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My Degeneration

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Down at Art: Jeffrey Wright portrays tormented painter Jean-Michel Basquiat.

Blue-chip artist Julian Schnabel enjoys biting the art-world hands that fed him in 'Basquiat'

By Richard von Busack

A GOSSIPING ARTIST CHUM told me that the epoxy Julian Schnabel uses to glue all of that broken crockery to his canvases has a tendency to deteriorate. Supposedly some of Schnabel's ultra-expensive paintings start shedding at 4 in the morning, shocking wealthy collectors out of bed by the smash of a broken dish hitting a marble floor. I suspect Schnabel had that effect in mind from the start when making Basquiat, a moderately entertaining drama about a young and handsome New York painter who--if we're to take this film as truth--was as much the victim of the hyperinflated art market of the 1980s as he was of his own hungry arm.

Basquiat went from a cardboard box in Central Park to a limousine seat next to pop art star Andy Warhol (David Bowie, here imitating Stan Laurel). He even achieved that one thing that all earthlings dream of, dating Madonna--and yet Jean-Michel Basquiat OD'd at age 27, leaving behind many overpraised and overvalued paintings in a style that Raymond Saunders did better. Despite the film's pounding home his genius, all Basquiat had in common with Van Gogh is that they both wore wooden shoes.

But because critical bitchiness had its part in the torture of this young Adonis, it's better to concentrate on the smoother aspects of film. (Incidentally, if we critics can kill people, as Basquiat suggests, why won't Douglas Coupland die?) Jeffrey Wright of the theatrical nonesuch Angels in America gives a sharp and intelligent performance as the artist. If you question the circumstances of Basquiat's plummet--or for that matter how much he had to lose--you never question the intensity that Wright brings to the part of the doomed star. Hopefully, Wright's fame will outdistance Basquiat's. Simmering under the questions of a journalist or taking a leak in the corner, Wright is consistently interesting even when the movie is at its most predictable.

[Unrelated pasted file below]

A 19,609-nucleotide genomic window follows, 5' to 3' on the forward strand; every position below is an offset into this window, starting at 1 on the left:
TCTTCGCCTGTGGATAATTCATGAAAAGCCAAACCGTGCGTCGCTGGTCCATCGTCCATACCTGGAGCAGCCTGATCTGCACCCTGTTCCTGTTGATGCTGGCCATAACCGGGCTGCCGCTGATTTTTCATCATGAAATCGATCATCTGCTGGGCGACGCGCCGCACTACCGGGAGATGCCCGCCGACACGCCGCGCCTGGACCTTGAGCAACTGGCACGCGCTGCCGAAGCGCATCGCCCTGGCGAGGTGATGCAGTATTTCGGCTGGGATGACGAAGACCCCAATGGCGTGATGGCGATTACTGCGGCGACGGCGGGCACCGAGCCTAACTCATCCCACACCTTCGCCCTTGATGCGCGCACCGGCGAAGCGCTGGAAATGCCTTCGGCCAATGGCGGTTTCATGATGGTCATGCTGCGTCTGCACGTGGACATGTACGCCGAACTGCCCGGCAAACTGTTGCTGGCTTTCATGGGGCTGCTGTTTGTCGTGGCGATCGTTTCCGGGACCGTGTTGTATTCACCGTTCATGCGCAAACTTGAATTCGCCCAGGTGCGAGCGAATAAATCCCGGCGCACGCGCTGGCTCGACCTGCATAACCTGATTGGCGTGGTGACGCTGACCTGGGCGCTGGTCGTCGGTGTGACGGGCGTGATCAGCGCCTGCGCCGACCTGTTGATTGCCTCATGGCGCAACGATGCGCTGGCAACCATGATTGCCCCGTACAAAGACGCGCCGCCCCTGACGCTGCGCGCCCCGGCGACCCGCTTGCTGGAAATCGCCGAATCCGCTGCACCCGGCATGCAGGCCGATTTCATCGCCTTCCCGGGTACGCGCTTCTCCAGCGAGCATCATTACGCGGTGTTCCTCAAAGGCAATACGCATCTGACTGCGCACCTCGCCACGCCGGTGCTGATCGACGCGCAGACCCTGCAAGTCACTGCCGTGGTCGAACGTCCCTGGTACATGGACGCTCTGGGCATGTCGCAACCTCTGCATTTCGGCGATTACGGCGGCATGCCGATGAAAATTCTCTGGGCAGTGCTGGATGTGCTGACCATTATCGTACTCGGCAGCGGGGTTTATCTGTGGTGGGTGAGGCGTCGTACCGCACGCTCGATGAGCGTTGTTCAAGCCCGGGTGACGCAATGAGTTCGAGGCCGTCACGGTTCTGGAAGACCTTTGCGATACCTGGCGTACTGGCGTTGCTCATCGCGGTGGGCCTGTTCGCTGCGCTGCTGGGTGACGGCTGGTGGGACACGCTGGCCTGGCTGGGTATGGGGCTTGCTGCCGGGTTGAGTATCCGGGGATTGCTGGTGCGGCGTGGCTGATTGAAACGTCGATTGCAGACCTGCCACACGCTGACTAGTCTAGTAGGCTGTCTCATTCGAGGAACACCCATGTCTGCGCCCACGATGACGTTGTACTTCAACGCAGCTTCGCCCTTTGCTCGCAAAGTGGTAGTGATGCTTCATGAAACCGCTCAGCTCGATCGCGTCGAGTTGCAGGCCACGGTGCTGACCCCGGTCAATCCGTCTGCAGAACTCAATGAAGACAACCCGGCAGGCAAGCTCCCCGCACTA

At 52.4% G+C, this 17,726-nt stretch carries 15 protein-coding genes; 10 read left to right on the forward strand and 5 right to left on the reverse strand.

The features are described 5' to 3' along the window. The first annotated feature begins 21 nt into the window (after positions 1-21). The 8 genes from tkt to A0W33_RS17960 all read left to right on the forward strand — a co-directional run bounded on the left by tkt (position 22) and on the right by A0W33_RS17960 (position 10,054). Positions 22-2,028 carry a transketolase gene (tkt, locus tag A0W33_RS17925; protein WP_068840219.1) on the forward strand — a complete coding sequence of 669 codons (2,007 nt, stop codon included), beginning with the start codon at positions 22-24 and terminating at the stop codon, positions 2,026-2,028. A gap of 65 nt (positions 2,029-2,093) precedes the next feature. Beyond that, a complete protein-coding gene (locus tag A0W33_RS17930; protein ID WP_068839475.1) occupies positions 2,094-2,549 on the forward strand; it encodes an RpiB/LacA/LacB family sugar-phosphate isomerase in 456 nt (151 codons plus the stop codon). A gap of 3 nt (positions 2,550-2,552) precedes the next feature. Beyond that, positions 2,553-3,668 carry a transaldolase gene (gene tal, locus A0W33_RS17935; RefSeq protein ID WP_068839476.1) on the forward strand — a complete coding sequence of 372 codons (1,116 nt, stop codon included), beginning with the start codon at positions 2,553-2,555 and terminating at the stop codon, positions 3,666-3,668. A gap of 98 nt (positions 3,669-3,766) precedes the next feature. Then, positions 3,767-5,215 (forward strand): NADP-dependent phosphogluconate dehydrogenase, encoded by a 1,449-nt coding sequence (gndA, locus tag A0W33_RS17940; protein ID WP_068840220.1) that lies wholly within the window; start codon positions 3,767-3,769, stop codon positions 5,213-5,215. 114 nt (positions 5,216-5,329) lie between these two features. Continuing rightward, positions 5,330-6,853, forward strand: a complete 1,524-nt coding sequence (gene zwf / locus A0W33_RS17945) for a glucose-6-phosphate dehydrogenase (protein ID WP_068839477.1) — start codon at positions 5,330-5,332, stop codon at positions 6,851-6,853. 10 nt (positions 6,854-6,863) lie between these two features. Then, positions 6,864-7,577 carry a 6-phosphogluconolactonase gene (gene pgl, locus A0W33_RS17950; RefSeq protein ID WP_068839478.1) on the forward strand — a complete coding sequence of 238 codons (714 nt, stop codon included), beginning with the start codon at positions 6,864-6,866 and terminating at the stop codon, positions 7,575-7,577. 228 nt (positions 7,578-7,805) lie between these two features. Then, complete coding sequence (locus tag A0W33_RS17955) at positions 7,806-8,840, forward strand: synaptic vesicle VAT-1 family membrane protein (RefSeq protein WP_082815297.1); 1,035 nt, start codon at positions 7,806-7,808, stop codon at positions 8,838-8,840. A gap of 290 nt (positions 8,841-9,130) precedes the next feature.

Considering that this is a tale of the New York avant-garde, the movie Basquiat is as familiar as a warm bath. It could just as easily have been about a singer or a movie star, with the same rising up from the depths, the same shirking of friends, the same dramatic (and, frankly, enjoyable) plummet. Show business and the art world converged during the 1980s, and potentially blue-chip artists were scooped up by possessive gallery owners and parceled out to the world. Schnabel, himself a highly blue-chip artist, would seem to know whereof he speaks, and he conveys the enjoyment of biting the hands that fed him. The low comedy of the art world is enjoyable as presented here, exemplified by a variety of parasites on view. Basquiat has his life ruined respectively by Dennis Hopper (as a German art dealer), Paul Bartel (as a fatuous something-or-other from MOMA), Elina Lowensohn and Parker Posey (Dracula's daughter and New York bitch), racist critic Christopher Walken and art tramp Courtney Love.

Schnabel's texturing of the film has its moments, as in the sampling of a video of a distressing French cartoon from the 1920s about the myth of the frogs and the stork--King Stork symbolizing the demon success. During a lyrical stoned bicycle ride accompanied by the Psychedelic Furs' "India," Wright, as the angel-headed hipster artist tuned into the eternal, is most lovable. My favorite scene: a shot of a stuffed toy duck abandoned in an empty street intersection as an impromptu monument to the death of Warhol. But Basquiat's passing is harder to see as tragedy than as the inevitable result of overindulgence. Journalist Cookie Mueller's obituary, included in the press notes, talks about Basquiat succumbing to "the rapture of the deep." Make that the rapture of the shallow and you might be closer to the truth.


Basquiat, directed and written by Julian Schnabel, photographed by Ron Fortunato, and starring Jeffrey Wright, David Bowie, Benicio Del Toro, Gary Oldman and Dennis Hopper.

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From the August 15-21, 1996 issue of Metro

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